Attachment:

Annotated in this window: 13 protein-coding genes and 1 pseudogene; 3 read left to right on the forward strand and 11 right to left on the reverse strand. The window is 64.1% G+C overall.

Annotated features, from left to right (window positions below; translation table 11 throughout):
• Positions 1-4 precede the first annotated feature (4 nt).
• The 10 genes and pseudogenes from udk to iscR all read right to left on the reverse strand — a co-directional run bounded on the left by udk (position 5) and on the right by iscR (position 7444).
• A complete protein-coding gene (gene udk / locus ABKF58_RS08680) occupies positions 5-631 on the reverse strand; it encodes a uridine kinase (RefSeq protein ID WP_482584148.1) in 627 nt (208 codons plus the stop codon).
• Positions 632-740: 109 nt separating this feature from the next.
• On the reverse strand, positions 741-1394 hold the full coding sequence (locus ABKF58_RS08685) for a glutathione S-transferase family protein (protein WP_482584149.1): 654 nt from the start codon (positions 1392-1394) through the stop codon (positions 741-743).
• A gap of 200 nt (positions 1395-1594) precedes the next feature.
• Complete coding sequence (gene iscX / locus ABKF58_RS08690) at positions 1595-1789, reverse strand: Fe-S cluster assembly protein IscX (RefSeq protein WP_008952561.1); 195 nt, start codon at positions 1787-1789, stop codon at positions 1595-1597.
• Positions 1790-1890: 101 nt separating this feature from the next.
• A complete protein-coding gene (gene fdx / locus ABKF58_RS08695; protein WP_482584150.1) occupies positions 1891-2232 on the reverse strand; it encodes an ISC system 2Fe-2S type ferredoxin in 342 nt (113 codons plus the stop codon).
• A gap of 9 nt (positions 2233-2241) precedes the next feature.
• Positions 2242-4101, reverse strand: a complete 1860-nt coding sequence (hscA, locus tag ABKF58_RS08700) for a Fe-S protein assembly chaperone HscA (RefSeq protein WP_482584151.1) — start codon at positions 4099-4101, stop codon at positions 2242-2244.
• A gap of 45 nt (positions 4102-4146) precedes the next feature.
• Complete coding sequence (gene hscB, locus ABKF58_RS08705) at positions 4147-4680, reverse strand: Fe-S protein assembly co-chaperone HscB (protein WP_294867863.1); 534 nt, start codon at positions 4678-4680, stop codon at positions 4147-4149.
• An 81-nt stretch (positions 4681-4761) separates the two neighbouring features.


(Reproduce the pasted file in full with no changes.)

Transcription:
Annotated in this window: 13 protein-coding genes and 1 pseudogene; 3 read left to right on the forward strand and 11 right to left on the reverse strand. The window is 64.1% G+C overall.

Annotated features, from left to right (window positions below; translation table 11 throughout):
• Positions 1-4 precede the first annotated feature (4 nt).
• The 10 genes and pseudogenes from udk to iscR all read right to left on the reverse strand — a co-directional run bounded on the left by udk (position 5) and on the right by iscR (position 7444).
• A complete protein-coding gene (gene udk / locus ABKF58_RS08680) occupies positions 5-631 on the reverse strand; it encodes a uridine kinase (RefSeq protein ID WP_482584148.1) in 627 nt (208 codons plus the stop codon).
• Positions 632-740: 109 nt separating this feature from the next.
• On the reverse strand, positions 741-1394 hold the full coding sequence (locus ABKF58_RS08685) for a glutathione S-transferase family protein (protein WP_482584149.1): 654 nt from the start codon (positions 1392-1394) through the stop codon (positions 741-743).
• A gap of 200 nt (positions 1395-1594) precedes the next feature.
• Complete coding sequence (gene iscX / locus ABKF58_RS08690) at positions 1595-1789, reverse strand: Fe-S cluster assembly protein IscX (RefSeq protein WP_008952561.1); 195 nt, start codon at positions 1787-1789, stop codon at positions 1595-1597.
• Positions 1790-1890: 101 nt separating this feature from the next.
• A complete protein-coding gene (gene fdx / locus ABKF58_RS08695; protein WP_482584150.1) occupies positions 1891-2232 on the reverse strand; it encodes an ISC system 2Fe-2S type ferredoxin in 342 nt (113 codons plus the stop codon).
• A gap of 9 nt (positions 2233-2241) precedes the next feature.
• Positions 2242-4101, reverse strand: a complete 1860-nt coding sequence (hscA, locus tag ABKF58_RS08700) for a Fe-S protein assembly chaperone HscA (RefSeq protein WP_482584151.1) — start codon at positions 4099-4101, stop codon at positions 2242-2244.
• A gap of 45 nt (positions 4102-4146) precedes the next feature.
• Complete coding sequence (gene hscB, locus ABKF58_RS08705) at positions 4147-4680, reverse strand: Fe-S protein assembly co-chaperone HscB (protein WP_294867863.1); 534 nt, start codon at positions 4678-4680, stop codon at positions 4147-4149.
• An 81-nt stretch (positions 4681-4761) separates the two neighbouring features.